2 Interesting Ways To Track The Route of Paper Money
I remember a few years ago, I watched a video on some website where they aimed to track a twenty dollar bill. They wrote a tiny message asking whoever had the note to send them an email with its location, the time and date they had the bill.
It was marginally successful. I think they got a response every three weeks or so and plotted out the note’s rough path on a map.
Interesting? Sure – but there are better ways to track your money now.
This is a website for all readers based in the US or Canada. How does it track money? It works by tracking the serial numbers on paper money.
When you first go to the website, you’ll see the form on the homepage. The idea is that you’ll take whatever paper money you have handy and enter in its details.
If this is the first time the bill has been recorded into the system then you’ll be accredited with entering it. If it has a previous history on the site then you’ll be brought to the bill’s page. An example of such a page can be seen below.
It’s basically a list of all the entries for said bill giving the date and time, location, length of time since previous entry, distance travelled, average speed per day and the option to send an email to the user who entered a status update for the bill.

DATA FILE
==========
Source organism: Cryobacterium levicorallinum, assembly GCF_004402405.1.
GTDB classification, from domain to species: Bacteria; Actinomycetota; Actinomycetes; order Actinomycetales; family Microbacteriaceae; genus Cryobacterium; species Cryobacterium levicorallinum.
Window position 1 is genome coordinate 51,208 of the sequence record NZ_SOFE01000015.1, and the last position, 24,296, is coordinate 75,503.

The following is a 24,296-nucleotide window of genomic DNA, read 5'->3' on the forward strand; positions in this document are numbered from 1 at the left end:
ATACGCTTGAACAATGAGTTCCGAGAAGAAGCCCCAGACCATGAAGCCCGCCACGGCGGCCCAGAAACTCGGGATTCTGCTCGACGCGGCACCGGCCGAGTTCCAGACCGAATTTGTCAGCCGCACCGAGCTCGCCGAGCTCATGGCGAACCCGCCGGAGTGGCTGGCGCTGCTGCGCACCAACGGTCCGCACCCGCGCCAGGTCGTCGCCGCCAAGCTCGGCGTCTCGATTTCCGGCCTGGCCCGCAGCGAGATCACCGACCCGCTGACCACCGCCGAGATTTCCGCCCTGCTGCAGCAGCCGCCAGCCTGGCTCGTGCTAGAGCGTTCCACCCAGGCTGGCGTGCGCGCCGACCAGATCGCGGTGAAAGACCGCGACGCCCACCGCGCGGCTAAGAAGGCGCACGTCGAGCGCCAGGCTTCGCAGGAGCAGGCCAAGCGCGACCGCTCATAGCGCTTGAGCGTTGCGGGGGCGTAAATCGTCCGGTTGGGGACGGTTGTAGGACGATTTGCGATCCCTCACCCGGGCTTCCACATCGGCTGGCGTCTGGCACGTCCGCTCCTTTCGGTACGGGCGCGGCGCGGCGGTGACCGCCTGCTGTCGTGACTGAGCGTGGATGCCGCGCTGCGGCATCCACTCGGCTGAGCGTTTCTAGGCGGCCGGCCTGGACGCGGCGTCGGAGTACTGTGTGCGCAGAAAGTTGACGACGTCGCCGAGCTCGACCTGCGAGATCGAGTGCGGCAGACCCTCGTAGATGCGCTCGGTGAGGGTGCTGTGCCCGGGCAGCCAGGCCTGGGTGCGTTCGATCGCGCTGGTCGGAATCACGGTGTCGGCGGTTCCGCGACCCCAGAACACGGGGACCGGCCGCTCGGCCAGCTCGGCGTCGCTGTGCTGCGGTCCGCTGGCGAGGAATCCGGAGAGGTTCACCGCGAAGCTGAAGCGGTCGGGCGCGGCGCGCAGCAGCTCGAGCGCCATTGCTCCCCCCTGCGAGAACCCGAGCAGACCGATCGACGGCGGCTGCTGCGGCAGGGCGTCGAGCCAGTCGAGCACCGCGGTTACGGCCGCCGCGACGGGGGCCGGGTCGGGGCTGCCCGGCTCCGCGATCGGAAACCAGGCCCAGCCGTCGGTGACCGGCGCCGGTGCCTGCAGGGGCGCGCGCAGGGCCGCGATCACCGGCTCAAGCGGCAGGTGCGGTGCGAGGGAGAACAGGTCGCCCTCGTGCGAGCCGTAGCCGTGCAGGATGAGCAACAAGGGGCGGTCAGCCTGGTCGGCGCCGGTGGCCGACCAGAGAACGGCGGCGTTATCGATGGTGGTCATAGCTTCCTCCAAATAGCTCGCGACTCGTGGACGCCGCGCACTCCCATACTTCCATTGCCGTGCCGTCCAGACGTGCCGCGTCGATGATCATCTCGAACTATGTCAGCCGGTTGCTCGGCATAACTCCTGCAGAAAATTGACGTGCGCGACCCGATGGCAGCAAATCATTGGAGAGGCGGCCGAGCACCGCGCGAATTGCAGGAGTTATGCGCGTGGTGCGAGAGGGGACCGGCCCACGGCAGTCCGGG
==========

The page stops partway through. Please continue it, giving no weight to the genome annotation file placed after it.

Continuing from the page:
You can also view things like the top 10 bills (bills with the most entries), top 10 users, states etc… Public forums and a store are also available.
This service was inspired by ‘Where’s George’ and was launched soon after the Euro currency was introduced in 2002. It works on the same principal as Where’s George (serial numbers and note tracking) and is basically an EU version.
Firstly, you have to register before you can enter in a note. When you enter the necessary information (you need the serial number and short code – help on finding these is also available on the site), you’re told when and where the note was printed. If the note has been previously entered into the system then you’ll be taken to a screen like the one on Where’s George which gives you details of the notes whereabouts, time, dates, distance, etc.
You’re also given a map as you can see in the screenshot above. Most notes that have multiple entries will only have two, however there are a few with several entries enabling you to see their journey across Europe. The example above was first logged in Germany and then logged in Austria having travelled 728km (over a period of two years!).
To the right of the screen you can see the current top user leaderboards. Some have entered in hundreds of thousands of notes. The website is used widely on the continent in countries such as Germany, Belgium and The Netherlands, however the website is available in dozens of European languages.
Both of these websites have very active communities and they’re great for seeing how your money travels the world!
Image Attribution: TW Collins
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